Build a network for mostly tiny packets?

Unanswered Question
Oct 17th, 2008

Hello all,

I'm wondering how to build or optimize a network where 35-50% of the packets are under 128 bytes in size. We have a few applications that send lots of small packets very fast and we seem to be suffering from buffer overruns in numerous devices. Does anyone have any suggestions as to how to better design a network with so many small packets? I'm having trouble finding information about how to do such a thing.

Thanks for any help you can provide!

Matt

I have this problem too.
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mheusing Fri, 10/17/2008 - 08:21

Hi Matthew,

Is this your only design requirement? No limits in budget, capacity, no other delay sensitive traffic ... only small packets at a fast rate, ... cool! Get 16-slot CRS-1, they do non-blocking 40Gbps linerate per slot with 64 Byte packets ... ;-)

OK, seriously now ... buffer tuning is likely what you want to have a look at. And get a good understanding of hardware specifics when it comes to small packets, feature impact on pps and the like. Even application specifics might play a role - UDP vs. TCP, flow control mechanism, drop sensitivity, etc.

Unfortunately there is no simple answer without knowing additional requirements, restrictions, existing network-topology, traffic matrix and application behaviour.

Crossing my fingers for you, don't loose humor!

Regards,

Martin

MATTHEW BECK Fri, 10/17/2008 - 08:52

Thanks for the input Martin! And no, humor is never in short supply around here - I won't lose it.

I knew I was asking a loaded question but responses like yours are helping me shorten my learning curve. I'm pretty sure we're just running out of buffers and my only options are to increase them - either through config change or new hardware.

To answer some of your questions, all of the traffic we care about is TCP. I've argued with the developers that UDP would be smarter but management would rather throw hardware at the problem than rewrite code. (I'm very cool with that!) I'd rather not get into the dirty details of modifying queues and actually writing a policy for this traffic but that may be what I have to do. I'd prefer to just install gear that has deep queues. The CRS is probably a little out of the budget, but 10gig 6500s, 4900Ms and 5000s are not.

There are also non-Cisco load balancers in the mix which seem to be causing us some trouble. I'm curious as to how the Cisco load balancer in a 6500 would fare with 128 byte packets compared to what we're using.

The application is a streaming market data application. Tons of little packets to users on the Internet so multicast is out. The network topology is typical data center design with access layer switches connected to distribution 6500s that link to a routing core.

Other than the streaming data we have http/s and SQL to worry about - that's about it.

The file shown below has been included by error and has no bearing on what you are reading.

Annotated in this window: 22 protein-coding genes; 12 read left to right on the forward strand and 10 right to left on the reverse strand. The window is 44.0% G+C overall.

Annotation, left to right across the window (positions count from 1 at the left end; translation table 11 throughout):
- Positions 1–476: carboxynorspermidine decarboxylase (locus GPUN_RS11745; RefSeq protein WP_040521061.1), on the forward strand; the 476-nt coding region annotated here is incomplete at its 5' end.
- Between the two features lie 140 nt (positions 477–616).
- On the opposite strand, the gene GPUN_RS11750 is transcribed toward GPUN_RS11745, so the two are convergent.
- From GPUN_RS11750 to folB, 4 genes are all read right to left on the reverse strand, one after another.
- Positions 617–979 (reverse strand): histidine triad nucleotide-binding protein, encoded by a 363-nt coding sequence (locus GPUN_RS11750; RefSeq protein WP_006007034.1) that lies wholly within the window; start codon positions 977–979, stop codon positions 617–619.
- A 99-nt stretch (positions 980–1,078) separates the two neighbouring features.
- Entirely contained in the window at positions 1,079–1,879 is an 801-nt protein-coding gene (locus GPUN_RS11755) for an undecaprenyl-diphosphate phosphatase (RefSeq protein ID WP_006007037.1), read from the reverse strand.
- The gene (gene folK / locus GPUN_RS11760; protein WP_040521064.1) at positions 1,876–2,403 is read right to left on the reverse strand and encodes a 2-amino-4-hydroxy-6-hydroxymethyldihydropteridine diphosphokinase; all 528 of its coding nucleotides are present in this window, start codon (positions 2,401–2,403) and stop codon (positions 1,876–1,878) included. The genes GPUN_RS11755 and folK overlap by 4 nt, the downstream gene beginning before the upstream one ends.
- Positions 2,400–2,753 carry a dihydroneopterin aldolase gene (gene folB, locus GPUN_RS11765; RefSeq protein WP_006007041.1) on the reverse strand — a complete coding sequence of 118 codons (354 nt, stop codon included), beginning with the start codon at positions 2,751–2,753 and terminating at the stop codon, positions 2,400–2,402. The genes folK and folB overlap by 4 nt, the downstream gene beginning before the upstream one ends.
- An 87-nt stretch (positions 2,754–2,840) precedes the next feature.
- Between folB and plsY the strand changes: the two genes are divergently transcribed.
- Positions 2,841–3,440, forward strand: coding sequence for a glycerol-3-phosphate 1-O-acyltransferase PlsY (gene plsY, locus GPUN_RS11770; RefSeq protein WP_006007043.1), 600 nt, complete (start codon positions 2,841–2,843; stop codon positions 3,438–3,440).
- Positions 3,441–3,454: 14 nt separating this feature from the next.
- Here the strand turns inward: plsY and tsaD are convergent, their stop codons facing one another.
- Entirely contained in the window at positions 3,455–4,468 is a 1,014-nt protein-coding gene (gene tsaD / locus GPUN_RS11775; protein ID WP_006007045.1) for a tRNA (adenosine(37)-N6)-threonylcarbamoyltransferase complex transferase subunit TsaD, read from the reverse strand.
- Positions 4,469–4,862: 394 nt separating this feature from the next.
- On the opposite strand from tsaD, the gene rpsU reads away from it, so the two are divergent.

Thanks again for your input. I'm going to keep searching and waiting... :-)

Thanks,

Matt

Joseph W. Doherty Fri, 10/17/2008 - 16:03

Where possible, likely you'll want to increase default queue depths by a factor between 5 to 10 times. Reason being, default queue depths appear to assume high bandwidth data flows are using typical Ethernet 1500 byte packet sizes. I.e., you'll need to allocate x times the packet queue allowance for the same resource usage since the packets are x times smaller.

You may have to also account for the additional PPS load. For instance, gig Ethernet line rate requires only 81 Kpps for 1500 bytes size packets, but 845 Kpps for 128 bytes size packets or 1.488 Mpps for 64 bytes size packets. In other words, devices can't always support the same bandwidth as PPS becomes more demanding.

MATTHEW BECK Mon, 10/20/2008 - 09:10

Thanks for the suggestions and the numbers. My coworker started computing these same numbers on pps and we're in pretty close agreement.

So I'm starting to feel that my view of switching needs to change away from a heavy emphasis on bandwidth requirements to pps and buffer size requirements. Particularly when small packets are involved.

Can anyone provide any clarity on the difference between "non-blocking" and "line-rate"? I see some switches advertised one way and other switches the other. Neither do a very good job of telling me buffer sizes for input packets. It all seems to focus on QoS and output queues.

Thanks again,

Matt

Joseph W. Doherty Mon, 10/20/2008 - 15:30

"Line-rate" means the switch is able to accept and forward Ethernet frames as fast they can possible be sent on Ethernet. Usually this is PPS rating, which varies as does the packet size. (It also needs to account for Ethernet overhead.) 1.488095 Mpps for 1 Gbps for 64 byte packet would be wire rate.

"Non-blocking" usually either refers to a architecture that doesn't have head of line blocking, and/or one that has sufficient fabric bandwidth that all ports can run at line-rate. Assuming ports are duplex, you need 2x your port bandwidth for your fabric bandwidth.

e.g.

48 gig ports would require about 72 Mpps and 96 Gbps fabric (criteria met by 4948).

PS:

Attachment has these basic specs for various Cisco switches.

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